The treaty that created the International Criminal Court came into force almost ten years ago, on July 1, 2002. The treaty, the Rome Statute, provided for the creation, for the first time, of a permanent international criminal court to prosecute the most series cases of genocide, war crimes and crimes against humanity.
On March 14, the ICC brought down its first verdict, which fuelled discussions about what took so long, and even whether the court is worth the expense.
The verdict was in the case of Congolese warlord Thomas Lubanga. Six years after Lubanga first appeared at The Hague, the judges pronounced him guilty of war crimes for the enlistment, conscription and use of child soldiers in 2002-2003.
It was the ICC's first trial and it broke new ground, but it did show that international criminal justice is slow.
Nevertheless, Canadian author Erna Paris says that as a brand new institution, "the court has handled these early years well." Paris's latest book is The Sun Climbs Slow: The International Criminal Court and the Struggle for Justice.
"Everything had to be created from the ground up," and the Rome statute had never been applied before, Paris told CBC News.
There were hitches, she concedes, but the experience of the last ten years has firmly established a trend towards international justice, which Paris views as "a major turnaround in international affairs."
ICC just the fallback for prosecutions
Caroline Davidson, one of the Canadians who have been at ground zero for the international criminal justice, said it is still too soon to tell whether the ICC experience has been worthwhile.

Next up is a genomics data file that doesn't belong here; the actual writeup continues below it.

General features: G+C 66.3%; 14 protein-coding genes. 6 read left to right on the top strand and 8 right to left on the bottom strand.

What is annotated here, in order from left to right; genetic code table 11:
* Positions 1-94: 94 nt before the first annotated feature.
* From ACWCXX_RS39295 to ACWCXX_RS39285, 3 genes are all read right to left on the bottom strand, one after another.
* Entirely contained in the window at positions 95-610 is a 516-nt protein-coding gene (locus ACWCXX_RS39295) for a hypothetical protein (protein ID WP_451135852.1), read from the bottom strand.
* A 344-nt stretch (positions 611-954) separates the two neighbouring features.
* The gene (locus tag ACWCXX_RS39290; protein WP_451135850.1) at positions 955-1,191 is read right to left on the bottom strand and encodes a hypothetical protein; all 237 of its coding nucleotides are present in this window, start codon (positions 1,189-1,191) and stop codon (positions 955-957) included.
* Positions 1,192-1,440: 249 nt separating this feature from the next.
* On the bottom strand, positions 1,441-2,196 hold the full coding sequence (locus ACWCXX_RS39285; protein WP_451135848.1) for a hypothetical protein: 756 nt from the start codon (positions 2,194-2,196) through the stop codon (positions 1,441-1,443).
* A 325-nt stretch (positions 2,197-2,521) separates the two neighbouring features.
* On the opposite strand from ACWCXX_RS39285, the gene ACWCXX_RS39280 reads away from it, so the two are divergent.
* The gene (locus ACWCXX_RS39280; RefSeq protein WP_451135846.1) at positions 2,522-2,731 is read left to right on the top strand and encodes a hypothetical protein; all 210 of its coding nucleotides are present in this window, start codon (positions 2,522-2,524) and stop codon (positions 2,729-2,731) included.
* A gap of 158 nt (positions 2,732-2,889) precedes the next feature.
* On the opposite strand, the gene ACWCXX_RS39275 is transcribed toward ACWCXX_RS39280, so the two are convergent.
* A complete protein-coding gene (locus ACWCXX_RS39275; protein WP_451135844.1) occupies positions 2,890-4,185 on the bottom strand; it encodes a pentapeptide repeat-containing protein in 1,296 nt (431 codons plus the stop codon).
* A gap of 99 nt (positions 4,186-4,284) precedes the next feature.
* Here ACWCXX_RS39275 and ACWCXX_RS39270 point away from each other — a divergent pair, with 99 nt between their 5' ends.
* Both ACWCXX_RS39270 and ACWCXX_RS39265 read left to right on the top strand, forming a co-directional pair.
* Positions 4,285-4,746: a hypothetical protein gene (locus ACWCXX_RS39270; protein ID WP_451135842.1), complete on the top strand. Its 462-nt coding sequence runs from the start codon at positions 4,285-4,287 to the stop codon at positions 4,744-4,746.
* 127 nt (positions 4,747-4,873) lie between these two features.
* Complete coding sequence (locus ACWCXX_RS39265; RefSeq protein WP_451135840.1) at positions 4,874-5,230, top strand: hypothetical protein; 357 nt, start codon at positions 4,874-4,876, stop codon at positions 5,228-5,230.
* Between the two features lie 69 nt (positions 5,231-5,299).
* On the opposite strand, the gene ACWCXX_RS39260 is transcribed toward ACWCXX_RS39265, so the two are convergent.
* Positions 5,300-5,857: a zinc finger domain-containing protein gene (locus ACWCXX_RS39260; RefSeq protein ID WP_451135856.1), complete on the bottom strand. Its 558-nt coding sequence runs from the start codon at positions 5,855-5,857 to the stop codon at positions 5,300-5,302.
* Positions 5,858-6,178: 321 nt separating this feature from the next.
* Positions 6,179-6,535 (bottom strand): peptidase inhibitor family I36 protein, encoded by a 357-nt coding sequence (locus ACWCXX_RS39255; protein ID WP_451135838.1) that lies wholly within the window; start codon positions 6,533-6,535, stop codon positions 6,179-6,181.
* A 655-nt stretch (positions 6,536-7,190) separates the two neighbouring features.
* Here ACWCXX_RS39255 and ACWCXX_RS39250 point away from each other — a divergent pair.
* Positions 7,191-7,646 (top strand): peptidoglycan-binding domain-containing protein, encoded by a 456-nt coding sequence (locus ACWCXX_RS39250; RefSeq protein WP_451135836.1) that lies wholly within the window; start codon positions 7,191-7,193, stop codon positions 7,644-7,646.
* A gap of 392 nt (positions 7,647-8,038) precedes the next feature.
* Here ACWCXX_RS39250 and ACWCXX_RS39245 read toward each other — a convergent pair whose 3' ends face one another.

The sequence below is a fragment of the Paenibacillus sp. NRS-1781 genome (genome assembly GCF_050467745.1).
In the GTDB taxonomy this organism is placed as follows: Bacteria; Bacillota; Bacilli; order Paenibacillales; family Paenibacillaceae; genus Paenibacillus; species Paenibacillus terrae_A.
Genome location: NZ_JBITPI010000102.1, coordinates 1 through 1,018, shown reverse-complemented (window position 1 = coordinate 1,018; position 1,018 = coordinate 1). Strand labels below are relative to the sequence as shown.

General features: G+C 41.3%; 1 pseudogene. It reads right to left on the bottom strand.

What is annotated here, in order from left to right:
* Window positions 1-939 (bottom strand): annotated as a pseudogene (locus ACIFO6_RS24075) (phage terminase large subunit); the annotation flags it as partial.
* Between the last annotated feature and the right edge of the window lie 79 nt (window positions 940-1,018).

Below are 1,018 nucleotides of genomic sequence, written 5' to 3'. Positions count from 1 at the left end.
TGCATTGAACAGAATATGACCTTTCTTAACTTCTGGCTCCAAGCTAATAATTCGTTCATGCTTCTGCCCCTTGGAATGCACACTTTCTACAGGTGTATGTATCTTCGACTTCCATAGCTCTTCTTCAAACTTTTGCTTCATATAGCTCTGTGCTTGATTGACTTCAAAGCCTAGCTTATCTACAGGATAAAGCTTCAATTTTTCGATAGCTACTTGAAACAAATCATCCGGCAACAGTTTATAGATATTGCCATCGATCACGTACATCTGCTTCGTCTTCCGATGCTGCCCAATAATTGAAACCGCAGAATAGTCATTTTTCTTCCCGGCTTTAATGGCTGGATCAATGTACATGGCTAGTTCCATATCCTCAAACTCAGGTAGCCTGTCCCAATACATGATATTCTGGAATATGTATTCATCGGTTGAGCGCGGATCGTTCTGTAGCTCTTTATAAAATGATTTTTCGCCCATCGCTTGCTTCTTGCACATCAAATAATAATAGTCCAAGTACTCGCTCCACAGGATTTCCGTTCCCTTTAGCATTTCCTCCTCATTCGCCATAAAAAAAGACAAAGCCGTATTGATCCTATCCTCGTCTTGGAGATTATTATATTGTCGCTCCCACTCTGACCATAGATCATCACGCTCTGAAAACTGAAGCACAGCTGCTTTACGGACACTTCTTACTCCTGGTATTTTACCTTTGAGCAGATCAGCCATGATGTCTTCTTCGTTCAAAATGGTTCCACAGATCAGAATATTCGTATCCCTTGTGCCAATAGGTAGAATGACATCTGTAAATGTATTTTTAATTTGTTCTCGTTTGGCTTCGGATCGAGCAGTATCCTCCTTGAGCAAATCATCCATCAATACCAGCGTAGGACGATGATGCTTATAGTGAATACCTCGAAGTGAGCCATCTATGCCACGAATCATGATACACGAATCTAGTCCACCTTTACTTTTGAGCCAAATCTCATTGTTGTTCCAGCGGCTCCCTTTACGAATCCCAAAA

Between 2003 and 2008, Davidson prosecuted alleged war criminals at the International Criminal Tribunal for the former Yugoslavia (ICTY) and the State Court of Bosnia and Herzegovina. During that time, she also spent a year as an international human rights fellow at the University of Toronto law school. Since leaving the ICTY, she has been teaching law at Willamette University in Oregon.
Davidson explained that the ICC is premised on a decentralized model, and not just the court in The Hague, The Netherlands. The 120 countries, including Canada, that are now parties to the Rome statute "have agreed to engage in prosecutions of their own and to make their criminal codes comport with the Rome statute."
So the ICC is just the fallback, she pointed out, for when countries are unwilling or unable to prosecute cases. Under the Rome statute, national governments have primary responsibility to bring the perpetrators to account.
International criminal justices takes time
ICC cases take time because they begin not as cases but as investigations of situations, with seven currently underway.
The ICC does not investigate crimes committed before the statute entered into force in 2002, so it was to be expected that it would be slow getting started.
As well, countries that have not signed the statute do not automatically come under the state's jurisdiction. That list includes China, Israel, Russia, Syria and the U.S.
However, the UN Security Council can refer countries to the ICC, which happened with Libya last year and earlier with Darfur.